Pumpkin Spice, Cranberry, and ?

Pumpkin pie spice was one of the first convenience foods in the mid 20th century, bundling cinnamon, ginger, nutmeg, allspice, and cloves together into one jar — in the right proportions for pumpkin pie –for cooks too lazy to measure the spices out separately. In the 1960s, it came to be known as pumpkin spice, and by the end of the 20th century it was a popular candle scent.

Soon it spread to coffee shops, culminating in Starbucks’ 2004 Pumpkin Spice Latte. One of our clients was worried about using the phrase without permission from Starbucks, but they weren’t the first to put it into coffee drinks. Now you can find it in everything from air fresheners to candy. In fact, with Christmas Creep putting “the holidays” into everything from mid-September on and coyness about using the word “Christmas” in public, you could call the fourth quarter “Pumpkin Spice season” and have done with it.

But Pumpkin Spice doesn’t have undisputed domination. There’s also cranberry.

Cranberries are a native American fruit with a growing season from April to November and a strong historical association with Thanksgiving, just like pumpkin spice. Their brilliant scarlet color makes them a natural for Christmas, too.

Who’s really winning? We turned to online measurement to find out.

Pumpkin Spice is mentioned on average every 21 seconds, according to Social Mention, with 3 negative mentions to every 97 positives. Cranberry comes up every 22 seconds, with sentiment running 11:1 in favor. Passion for cranberry stands are 25% while pumpkin spice garners 28%.

Pinterest offers uncounted — and, in the time we have available, uncountable — options for both.

pps-pin cran-pin

So far it looks pretty even, but Google Trends shows a different story. Google Trends counts the numbers of searches at Google, which is probably a fairly good measure of interest. Google Trends shows steady seasonal growth for searches for “pumpkin spice,” from a ranking of 5 in 2006 to 25 this fall. Cranberry doesn’t show as great an increase — but they’ve gone from 86 to 98 during the same time period.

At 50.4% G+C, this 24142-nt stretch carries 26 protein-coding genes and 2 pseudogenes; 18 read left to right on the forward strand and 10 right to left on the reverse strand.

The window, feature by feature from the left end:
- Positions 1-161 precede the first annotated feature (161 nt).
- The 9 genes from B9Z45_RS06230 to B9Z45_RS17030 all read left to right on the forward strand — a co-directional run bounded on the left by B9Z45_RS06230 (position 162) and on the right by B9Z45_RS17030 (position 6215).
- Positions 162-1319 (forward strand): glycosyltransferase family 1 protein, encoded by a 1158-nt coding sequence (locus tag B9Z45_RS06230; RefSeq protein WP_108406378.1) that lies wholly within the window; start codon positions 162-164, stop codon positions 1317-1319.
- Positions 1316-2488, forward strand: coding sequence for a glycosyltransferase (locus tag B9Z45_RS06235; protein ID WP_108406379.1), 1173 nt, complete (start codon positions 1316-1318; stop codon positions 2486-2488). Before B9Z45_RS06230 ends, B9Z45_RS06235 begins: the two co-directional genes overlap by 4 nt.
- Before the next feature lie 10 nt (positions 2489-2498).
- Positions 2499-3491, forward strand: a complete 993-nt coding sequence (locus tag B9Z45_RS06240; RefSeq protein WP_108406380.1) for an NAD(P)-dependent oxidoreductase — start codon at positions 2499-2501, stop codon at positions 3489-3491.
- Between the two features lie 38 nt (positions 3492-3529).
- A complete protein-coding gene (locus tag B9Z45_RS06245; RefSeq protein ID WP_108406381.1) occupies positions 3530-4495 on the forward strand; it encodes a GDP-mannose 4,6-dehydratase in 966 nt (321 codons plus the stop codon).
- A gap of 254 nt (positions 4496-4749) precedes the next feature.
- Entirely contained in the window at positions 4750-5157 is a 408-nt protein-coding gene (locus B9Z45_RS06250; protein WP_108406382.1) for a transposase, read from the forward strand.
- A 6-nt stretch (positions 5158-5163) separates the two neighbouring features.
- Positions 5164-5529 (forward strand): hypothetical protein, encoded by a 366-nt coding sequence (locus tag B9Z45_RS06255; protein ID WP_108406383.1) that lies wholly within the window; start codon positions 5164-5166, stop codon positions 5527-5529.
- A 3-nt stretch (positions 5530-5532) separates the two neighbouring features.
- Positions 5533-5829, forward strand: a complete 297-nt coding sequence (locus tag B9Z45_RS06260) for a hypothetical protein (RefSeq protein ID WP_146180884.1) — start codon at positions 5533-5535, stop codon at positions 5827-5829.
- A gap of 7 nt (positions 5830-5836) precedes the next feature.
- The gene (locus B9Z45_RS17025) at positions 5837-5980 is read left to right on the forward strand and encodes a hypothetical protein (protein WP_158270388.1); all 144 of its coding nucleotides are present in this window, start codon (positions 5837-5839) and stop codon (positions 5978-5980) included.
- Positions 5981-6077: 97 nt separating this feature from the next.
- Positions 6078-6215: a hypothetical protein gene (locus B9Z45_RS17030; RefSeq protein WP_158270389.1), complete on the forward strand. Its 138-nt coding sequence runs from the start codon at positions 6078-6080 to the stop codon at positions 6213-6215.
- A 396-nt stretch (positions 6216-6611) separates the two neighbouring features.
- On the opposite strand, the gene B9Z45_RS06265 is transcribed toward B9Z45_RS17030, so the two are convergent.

Pumpkin spice may be on the rise, and impressively so, but cranberry looks like an unseatable holiday powerhouse.

Are there any other players in this space? I’m predicting pomegranate. As you can see below, pomegranate peaks each year in November along with cranberry (pumpkin spice peaks in October). It’s rising a little more slowly than pumpkin spice with 11 to 37 during the time period shown, but it’s getting into cranberry’s territory, unlike pumpkin spice.


Google forecasts continued rise for both cranberry and pomegranate along their current trajectories but isn’t able to make a forecast for pumpkin spice. After all, pumpkin spice is certainly moving into pomegranate’s space, but it is also getting some backlash.

“Pumpkin spice haters” brings up anti-pumpkin spice rappers at Google, compared with “cranberry haters” which only produces new recipes for cranberry sauce. “Pomegranate haters” moves Google to suggest that maybe the searcher meant “pomegranate hades” — which makes sense if you remember your Greek mythology. In other words, pumpkin spice is the only one that is really irritating people.

Pomegranate currently gets mentioned just once per minute, according to Social Mention, and has only 9% passion — but sentiment is 31:1 in favor. A Mediterranean fruit, pomegranate is often called a super food, and it has the holiday color advantage cranberry does. And yes, it’s doing well on Pinterest, too.


For this year, pumpkin spice is bringing up the rear but also getting a lot of buzz as the trendy flavor… and the hate trendy things can expect. For next year, we’ll have to wait and see.

What can you find out about the trends in your field, about your competitors, and about your brand from social listening? Probably more than you expected.







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